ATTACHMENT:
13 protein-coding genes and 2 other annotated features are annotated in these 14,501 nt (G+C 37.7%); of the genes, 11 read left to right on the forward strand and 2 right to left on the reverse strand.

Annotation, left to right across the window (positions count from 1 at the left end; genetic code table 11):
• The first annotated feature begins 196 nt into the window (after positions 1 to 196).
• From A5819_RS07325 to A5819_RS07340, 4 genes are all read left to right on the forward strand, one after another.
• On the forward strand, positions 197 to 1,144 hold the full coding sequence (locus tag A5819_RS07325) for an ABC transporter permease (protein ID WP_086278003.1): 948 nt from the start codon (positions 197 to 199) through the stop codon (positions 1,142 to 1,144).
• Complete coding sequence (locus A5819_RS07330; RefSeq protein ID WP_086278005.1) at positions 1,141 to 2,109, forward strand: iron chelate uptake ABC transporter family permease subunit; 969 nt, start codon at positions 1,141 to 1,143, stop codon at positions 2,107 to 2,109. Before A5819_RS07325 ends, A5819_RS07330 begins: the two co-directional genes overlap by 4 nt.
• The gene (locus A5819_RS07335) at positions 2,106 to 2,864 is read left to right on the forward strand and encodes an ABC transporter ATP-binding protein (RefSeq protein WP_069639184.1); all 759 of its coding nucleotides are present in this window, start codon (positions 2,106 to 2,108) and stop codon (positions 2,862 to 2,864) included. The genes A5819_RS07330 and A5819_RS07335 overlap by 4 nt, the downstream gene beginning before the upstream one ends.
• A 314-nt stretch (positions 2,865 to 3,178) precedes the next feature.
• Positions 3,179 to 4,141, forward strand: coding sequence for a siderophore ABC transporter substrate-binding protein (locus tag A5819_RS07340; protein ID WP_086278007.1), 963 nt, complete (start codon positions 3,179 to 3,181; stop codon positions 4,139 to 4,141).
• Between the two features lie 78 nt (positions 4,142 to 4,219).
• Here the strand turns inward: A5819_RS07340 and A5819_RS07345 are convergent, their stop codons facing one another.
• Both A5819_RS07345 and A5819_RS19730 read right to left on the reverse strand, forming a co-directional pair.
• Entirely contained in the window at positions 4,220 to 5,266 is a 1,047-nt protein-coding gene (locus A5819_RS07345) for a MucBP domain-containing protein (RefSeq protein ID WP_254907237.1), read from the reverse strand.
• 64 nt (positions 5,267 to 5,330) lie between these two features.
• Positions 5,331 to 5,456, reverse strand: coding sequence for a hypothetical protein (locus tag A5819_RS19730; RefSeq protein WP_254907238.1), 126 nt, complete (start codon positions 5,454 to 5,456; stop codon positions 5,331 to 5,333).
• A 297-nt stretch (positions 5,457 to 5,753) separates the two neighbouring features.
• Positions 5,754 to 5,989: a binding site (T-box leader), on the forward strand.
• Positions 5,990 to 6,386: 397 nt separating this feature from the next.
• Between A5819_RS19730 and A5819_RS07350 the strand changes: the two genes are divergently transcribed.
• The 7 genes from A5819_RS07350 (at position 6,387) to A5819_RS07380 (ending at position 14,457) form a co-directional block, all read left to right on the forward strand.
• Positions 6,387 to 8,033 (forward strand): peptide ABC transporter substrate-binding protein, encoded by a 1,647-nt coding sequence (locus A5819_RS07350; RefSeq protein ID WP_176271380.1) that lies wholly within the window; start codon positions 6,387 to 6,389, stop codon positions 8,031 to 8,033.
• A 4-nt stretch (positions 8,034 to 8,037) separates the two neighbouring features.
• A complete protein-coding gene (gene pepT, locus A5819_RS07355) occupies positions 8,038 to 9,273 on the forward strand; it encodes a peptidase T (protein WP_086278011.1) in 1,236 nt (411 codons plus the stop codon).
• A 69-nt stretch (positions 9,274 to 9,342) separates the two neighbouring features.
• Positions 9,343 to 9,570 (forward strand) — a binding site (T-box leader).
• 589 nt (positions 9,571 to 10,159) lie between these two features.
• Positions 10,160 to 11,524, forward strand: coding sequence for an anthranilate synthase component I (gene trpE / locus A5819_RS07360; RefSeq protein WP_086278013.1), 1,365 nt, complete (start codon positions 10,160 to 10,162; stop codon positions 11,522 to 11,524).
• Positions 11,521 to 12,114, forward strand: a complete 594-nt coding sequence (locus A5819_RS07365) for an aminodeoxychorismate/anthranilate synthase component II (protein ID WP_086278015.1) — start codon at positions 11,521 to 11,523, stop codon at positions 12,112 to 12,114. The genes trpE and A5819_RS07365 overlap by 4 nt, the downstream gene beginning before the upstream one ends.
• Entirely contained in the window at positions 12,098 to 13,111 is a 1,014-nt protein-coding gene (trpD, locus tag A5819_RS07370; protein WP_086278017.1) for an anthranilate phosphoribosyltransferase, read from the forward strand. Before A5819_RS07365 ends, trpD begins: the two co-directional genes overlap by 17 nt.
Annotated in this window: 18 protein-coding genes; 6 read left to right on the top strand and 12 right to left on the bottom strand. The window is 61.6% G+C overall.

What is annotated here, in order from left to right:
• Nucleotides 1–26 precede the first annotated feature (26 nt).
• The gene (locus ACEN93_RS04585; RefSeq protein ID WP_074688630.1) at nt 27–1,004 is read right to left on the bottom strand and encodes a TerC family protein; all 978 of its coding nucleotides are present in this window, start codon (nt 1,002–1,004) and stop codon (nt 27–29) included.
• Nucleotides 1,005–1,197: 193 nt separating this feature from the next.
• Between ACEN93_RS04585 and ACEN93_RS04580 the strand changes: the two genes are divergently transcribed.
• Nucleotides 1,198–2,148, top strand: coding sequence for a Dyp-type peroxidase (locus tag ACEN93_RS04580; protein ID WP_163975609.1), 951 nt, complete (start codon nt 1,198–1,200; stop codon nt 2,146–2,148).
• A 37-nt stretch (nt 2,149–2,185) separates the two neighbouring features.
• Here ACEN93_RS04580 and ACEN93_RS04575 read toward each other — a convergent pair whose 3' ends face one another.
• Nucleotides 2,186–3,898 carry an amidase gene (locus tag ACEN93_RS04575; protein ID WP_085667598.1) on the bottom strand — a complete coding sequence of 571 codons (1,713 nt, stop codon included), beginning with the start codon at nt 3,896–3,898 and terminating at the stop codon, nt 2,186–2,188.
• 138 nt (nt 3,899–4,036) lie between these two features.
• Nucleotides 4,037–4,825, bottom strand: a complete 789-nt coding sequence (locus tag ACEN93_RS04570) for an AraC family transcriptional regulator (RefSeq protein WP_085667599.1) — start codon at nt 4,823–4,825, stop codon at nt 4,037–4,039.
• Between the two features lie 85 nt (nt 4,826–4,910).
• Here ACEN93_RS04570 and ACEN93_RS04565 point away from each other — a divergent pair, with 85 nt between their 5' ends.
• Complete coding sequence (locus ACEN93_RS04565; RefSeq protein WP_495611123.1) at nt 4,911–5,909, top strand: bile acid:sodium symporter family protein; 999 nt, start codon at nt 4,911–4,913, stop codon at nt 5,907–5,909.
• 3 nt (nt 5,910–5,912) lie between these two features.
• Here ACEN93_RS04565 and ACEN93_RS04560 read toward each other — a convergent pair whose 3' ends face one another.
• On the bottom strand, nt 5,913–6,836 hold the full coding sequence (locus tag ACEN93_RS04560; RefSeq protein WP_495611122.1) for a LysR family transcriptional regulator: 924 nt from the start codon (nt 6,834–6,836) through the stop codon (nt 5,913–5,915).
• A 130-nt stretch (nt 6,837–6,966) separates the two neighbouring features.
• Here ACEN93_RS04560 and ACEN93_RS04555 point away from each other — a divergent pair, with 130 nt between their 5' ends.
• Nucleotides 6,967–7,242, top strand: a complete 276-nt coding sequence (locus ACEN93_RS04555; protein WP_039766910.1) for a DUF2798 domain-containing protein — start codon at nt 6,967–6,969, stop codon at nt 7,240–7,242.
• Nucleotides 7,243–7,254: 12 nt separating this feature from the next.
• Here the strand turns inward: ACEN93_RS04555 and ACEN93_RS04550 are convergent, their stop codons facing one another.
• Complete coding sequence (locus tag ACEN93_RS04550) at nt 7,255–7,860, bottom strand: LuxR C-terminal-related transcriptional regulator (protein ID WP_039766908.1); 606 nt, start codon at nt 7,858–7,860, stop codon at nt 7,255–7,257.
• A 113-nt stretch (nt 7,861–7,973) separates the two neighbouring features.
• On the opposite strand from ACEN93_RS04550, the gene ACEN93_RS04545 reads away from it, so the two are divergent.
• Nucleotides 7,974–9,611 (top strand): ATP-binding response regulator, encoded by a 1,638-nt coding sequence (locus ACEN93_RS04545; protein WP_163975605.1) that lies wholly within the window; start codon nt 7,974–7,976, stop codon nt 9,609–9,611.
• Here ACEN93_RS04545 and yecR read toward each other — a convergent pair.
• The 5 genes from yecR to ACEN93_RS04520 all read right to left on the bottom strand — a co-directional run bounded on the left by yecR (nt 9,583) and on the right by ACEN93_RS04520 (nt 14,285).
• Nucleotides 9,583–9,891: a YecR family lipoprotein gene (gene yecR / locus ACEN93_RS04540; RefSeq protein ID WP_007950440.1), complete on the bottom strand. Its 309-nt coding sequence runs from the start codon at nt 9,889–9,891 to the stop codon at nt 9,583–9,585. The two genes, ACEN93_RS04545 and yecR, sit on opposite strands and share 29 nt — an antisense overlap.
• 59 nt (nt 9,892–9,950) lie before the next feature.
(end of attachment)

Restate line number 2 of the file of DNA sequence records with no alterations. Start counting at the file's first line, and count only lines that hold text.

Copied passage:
Annotation, left to right across the window (positions count from 1 at the left end; genetic code table 11):